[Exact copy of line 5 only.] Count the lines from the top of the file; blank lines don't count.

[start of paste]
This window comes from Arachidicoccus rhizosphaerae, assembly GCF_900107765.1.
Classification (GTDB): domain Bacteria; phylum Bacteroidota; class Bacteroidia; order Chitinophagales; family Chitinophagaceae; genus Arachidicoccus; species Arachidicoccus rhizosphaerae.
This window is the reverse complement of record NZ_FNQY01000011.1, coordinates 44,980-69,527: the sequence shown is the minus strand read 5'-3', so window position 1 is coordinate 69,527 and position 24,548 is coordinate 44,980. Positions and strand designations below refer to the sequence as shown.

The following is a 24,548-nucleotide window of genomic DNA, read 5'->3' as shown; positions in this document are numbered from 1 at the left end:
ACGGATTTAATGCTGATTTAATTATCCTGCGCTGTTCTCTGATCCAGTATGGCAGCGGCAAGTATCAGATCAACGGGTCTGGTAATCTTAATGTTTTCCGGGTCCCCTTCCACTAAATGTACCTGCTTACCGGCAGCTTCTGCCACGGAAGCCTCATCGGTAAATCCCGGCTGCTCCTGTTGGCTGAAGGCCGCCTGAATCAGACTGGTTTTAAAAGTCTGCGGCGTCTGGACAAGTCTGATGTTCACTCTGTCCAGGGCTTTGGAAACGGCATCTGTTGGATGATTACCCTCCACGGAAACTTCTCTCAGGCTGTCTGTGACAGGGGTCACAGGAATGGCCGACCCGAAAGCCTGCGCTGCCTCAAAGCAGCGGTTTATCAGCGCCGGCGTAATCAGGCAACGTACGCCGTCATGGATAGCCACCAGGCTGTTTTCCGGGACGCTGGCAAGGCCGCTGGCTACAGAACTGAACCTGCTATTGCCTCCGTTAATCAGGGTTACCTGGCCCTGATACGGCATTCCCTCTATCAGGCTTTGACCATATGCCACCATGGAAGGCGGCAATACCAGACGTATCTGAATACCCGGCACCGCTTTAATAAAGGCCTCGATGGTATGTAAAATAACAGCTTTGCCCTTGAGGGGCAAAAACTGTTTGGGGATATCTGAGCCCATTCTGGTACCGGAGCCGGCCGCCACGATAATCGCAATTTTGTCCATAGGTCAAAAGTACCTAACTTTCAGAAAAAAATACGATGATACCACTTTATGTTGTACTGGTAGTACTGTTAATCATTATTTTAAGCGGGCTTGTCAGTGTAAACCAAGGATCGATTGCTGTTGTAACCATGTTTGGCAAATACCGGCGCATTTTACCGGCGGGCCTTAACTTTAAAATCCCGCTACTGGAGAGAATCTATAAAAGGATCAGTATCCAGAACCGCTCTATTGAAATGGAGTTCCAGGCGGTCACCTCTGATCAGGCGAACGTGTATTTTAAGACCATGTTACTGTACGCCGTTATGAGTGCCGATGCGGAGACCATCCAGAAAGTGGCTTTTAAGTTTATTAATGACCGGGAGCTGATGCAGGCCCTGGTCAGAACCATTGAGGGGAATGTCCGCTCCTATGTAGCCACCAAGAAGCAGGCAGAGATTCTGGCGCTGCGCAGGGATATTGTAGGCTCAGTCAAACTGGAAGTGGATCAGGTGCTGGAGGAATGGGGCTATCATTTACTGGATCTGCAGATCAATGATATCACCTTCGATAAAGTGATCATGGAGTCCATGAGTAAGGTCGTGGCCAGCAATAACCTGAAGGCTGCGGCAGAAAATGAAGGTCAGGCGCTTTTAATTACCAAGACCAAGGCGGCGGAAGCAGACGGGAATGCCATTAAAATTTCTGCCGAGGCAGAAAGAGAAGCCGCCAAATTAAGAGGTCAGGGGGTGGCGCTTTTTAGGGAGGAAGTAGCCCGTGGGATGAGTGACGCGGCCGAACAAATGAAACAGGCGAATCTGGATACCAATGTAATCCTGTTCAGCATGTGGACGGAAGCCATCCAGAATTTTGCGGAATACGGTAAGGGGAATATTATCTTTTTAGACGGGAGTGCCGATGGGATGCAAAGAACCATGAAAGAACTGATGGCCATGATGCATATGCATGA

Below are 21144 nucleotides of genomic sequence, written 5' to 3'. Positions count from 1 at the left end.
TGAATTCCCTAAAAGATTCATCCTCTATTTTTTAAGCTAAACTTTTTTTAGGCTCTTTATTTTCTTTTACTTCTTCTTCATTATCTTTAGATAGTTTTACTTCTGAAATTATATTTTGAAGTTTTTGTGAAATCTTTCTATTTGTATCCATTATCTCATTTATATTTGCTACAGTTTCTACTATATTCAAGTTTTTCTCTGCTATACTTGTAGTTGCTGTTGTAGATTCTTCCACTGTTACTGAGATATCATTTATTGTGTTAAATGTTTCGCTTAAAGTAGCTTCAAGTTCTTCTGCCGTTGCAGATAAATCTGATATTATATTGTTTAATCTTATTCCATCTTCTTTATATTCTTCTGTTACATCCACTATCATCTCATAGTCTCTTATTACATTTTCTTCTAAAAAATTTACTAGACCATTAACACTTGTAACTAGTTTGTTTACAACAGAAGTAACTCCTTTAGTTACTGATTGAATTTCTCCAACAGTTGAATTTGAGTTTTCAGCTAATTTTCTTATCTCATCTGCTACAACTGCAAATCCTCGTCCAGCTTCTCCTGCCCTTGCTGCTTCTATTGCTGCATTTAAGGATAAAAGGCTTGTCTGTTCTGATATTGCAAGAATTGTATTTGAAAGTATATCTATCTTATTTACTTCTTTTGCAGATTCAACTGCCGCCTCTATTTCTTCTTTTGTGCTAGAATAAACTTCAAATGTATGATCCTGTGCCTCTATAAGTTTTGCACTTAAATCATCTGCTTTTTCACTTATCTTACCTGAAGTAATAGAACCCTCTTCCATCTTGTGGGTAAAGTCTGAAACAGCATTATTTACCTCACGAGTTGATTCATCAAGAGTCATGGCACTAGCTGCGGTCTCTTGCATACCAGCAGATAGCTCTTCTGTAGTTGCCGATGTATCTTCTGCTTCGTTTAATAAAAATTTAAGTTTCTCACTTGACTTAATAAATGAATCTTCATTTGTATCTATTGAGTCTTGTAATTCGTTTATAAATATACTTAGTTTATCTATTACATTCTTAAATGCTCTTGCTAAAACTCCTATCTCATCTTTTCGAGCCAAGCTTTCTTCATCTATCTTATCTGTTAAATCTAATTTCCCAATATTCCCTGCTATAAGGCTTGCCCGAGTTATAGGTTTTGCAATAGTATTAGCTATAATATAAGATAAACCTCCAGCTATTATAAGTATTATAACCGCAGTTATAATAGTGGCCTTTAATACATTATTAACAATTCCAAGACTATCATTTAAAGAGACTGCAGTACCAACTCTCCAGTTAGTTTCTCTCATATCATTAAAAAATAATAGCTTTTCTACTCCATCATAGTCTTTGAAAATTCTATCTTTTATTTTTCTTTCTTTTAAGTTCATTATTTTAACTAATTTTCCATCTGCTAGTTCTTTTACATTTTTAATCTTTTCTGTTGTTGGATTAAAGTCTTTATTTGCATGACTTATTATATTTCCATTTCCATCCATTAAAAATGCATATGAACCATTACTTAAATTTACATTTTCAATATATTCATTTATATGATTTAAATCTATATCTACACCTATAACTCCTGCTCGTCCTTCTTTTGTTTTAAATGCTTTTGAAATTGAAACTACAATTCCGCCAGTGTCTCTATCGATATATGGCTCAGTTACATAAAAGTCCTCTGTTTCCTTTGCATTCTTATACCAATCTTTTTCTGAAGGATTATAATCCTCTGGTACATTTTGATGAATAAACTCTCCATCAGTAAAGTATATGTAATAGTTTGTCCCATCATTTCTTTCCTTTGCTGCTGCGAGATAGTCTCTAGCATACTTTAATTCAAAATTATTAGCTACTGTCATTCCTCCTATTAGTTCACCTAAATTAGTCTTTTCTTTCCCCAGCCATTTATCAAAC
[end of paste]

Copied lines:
ACGGATTTAATGCTGATTTAATTATCCTGCGCTGTTCTCTGATCCAGTATGGCAGCGGCAAGTATCAGATCAACGGGTCTGGTAATCTTAATGTTTTCCGGGTCCCCTTCCACTAAATGTACCTGCTTACCGGCAGCTTCTGCCACGGAAGCCTCATCGGTAAATCCCGGCTGCTCCTGTTGGCTGAAGGCCGCCTGAATCAGACTGGTTTTAAAAGTCTGCGGCGTCTGGACAAGTCTGATGTTCACTCTGTCCAGGGCTTTGGAAACGGCATCTGTTGGATGATTACCCTCCACGGAAACTTCTCTCAGGCTGTCTGTGACAGGGGTCACAGGAATGGCCGACCCGAAAGCCTGCGCTGCCTCAAAGCAGCGGTTTATCAGCGCCGGCGTAATCAGGCAACGTACGCCGTCATGGATAGCCACCAGGCTGTTTTCCGGGACGCTGGCAAGGCCGCTGGCTACAGAACTGAACCTGCTATTGCCTCCGTTAATCAGGGTTACCTGGCCCTGATACGGCATTCCCTCTATCAGGCTTTGACCATATGCCACCATGGAAGGCGGCAATACCAGACGTATCTGAATACCCGGCACCGCTTTAATAAAGGCCTCGATGGTATGTAAAATAACAGCTTTGCCCTTGAGGGGCAAAAACTGTTTGGGGATATCTGAGCCCATTCTGGTACCGGAGCCGGCCGCCACGATAATCGCAATTTTGTCCATAGGTCAAAAGTACCTAACTTTCAGAAAAAAATACGATGATACCACTTTATGTTGTACTGGTAGTACTGTTAATCATTATTTTAAGCGGGCTTGTCAGTGTAAACCAAGGATCGATTGCTGTTGTAACCATGTTTGGCAAATACCGGCGCATTTTACCGGCGGGCCTTAACTTTAAAATCCCGCTACTGGAGAGAATCTATAAAAGGATCAGTATCCAGAACCGCTCTATTGAAATGGAGTTCCAGGCGGTCACCTCTGATCAGGCGAACGTGTATTTTAAGACCATGTTACTGTACGCCGTTATGAGTGCCGATGCGGAGACCATCCAGAAAGTGGCTTTTAAGTTTATTAATGACCGGGAGCTGATGCAGGCCCTGGTCAGAACCATTGAGGGGAATGTCCGCTCCTATGTAGCCACCAAGAAGCAGGCAGAGATTCTGGCGCTGCGCAGGGATATTGTAGGCTCAGTCAAACTGGAAGTGGATCAGGTGCTGGAGGAATGGGGCTATCATTTACTGGATCTGCAGATCAATGATATCACCTTCGATAAAGTGATCATGGAGTCCATGAGTAAGGTCGTGGCCAGCAATAACCTGAAGGCTGCGGCAGAAAATGAAGGTCAGGCGCTTTTAATTACCAAGACCAAGGCGGCGGAAGCAGACGGGAATGCCATTAAAATTTCTGCCGAGGCAGAAAGAGAAGCCGCCAAATTAAGAGGTCAGGGGGTGGCGCTTTTTAGGGAGGAAGTAGCCCGTGGGATGAGTGACGCGGCCGAACAAATGAAACAGGCGAATCTGGATACCAATGTAATCCTGTTCAGCATGTGGACGGAAGCCATCCAGAATTTTGCGGAATACGGTAAGGGGAATATTATCTTTTTAGACGGGAGTGCCGATGGGATGCAAAGAACCATGAAAGAACTGATGGCCATGATGCATATGCATGA